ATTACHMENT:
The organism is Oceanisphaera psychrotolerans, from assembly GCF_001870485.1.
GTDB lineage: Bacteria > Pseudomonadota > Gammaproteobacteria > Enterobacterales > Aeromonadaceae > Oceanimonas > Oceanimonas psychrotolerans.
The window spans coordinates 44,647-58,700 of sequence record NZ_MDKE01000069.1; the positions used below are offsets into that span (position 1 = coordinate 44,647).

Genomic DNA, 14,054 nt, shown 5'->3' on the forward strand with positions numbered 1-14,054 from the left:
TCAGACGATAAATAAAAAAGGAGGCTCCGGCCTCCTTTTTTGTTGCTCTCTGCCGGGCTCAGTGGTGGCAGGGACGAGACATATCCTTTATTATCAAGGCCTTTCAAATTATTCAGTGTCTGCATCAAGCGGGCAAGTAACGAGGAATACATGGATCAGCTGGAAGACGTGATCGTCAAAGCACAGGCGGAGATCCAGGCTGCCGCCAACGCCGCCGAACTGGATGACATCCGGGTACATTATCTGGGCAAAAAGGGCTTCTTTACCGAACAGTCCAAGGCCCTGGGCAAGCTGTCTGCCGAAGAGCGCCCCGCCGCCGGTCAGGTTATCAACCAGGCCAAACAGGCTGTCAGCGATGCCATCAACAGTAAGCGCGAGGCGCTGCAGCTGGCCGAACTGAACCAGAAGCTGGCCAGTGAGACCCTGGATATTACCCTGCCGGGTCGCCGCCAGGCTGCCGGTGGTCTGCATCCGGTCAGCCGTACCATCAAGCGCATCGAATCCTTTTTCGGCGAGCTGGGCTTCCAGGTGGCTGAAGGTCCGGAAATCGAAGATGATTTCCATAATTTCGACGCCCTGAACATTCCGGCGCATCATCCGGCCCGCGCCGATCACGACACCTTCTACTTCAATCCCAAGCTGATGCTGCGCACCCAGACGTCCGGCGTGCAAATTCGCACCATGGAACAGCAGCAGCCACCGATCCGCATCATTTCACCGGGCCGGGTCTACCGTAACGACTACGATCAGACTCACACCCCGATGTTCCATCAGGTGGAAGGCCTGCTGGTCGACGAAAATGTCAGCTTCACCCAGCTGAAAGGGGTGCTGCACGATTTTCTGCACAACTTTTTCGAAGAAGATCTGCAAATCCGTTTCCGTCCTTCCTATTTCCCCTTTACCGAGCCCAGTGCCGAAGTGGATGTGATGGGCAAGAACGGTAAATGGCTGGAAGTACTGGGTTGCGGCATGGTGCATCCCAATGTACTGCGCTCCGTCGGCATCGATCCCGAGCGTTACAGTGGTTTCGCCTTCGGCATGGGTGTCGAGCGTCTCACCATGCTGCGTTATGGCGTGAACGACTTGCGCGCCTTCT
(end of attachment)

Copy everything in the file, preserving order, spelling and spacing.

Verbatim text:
The organism is Oceanisphaera psychrotolerans, from assembly GCF_001870485.1.
GTDB lineage: Bacteria > Pseudomonadota > Gammaproteobacteria > Enterobacterales > Aeromonadaceae > Oceanimonas > Oceanimonas psychrotolerans.
The window spans coordinates 44,647-58,700 of sequence record NZ_MDKE01000069.1; the positions used below are offsets into that span (position 1 = coordinate 44,647).

Genomic DNA, 14,054 nt, shown 5'->3' on the forward strand with positions numbered 1-14,054 from the left:
TCAGACGATAAATAAAAAAGGAGGCTCCGGCCTCCTTTTTTGTTGCTCTCTGCCGGGCTCAGTGGTGGCAGGGACGAGACATATCCTTTATTATCAAGGCCTTTCAAATTATTCAGTGTCTGCATCAAGCGGGCAAGTAACGAGGAATACATGGATCAGCTGGAAGACGTGATCGTCAAAGCACAGGCGGAGATCCAGGCTGCCGCCAACGCCGCCGAACTGGATGACATCCGGGTACATTATCTGGGCAAAAAGGGCTTCTTTACCGAACAGTCCAAGGCCCTGGGCAAGCTGTCTGCCGAAGAGCGCCCCGCCGCCGGTCAGGTTATCAACCAGGCCAAACAGGCTGTCAGCGATGCCATCAACAGTAAGCGCGAGGCGCTGCAGCTGGCCGAACTGAACCAGAAGCTGGCCAGTGAGACCCTGGATATTACCCTGCCGGGTCGCCGCCAGGCTGCCGGTGGTCTGCATCCGGTCAGCCGTACCATCAAGCGCATCGAATCCTTTTTCGGCGAGCTGGGCTTCCAGGTGGCTGAAGGTCCGGAAATCGAAGATGATTTCCATAATTTCGACGCCCTGAACATTCCGGCGCATCATCCGGCCCGCGCCGATCACGACACCTTCTACTTCAATCCCAAGCTGATGCTGCGCACCCAGACGTCCGGCGTGCAAATTCGCACCATGGAACAGCAGCAGCCACCGATCCGCATCATTTCACCGGGCCGGGTCTACCGTAACGACTACGATCAGACTCACACCCCGATGTTCCATCAGGTGGAAGGCCTGCTGGTCGACGAAAATGTCAGCTTCACCCAGCTGAAAGGGGTGCTGCACGATTTTCTGCACAACTTTTTCGAAGAAGATCTGCAAATCCGTTTCCGTCCTTCCTATTTCCCCTTTACCGAGCCCAGTGCCGAAGTGGATGTGATGGGCAAGAACGGTAAATGGCTGGAAGTACTGGGTTGCGGCATGGTGCATCCCAATGTACTGCGCTCCGTCGGCATCGATCCCGAGCGTTACAGTGGTTTCGCCTTCGGCATGGGTGTCGAGCGTCTCACCATGCTGCGTTATGGCGTGAACGACTTGCGCGCCTTCT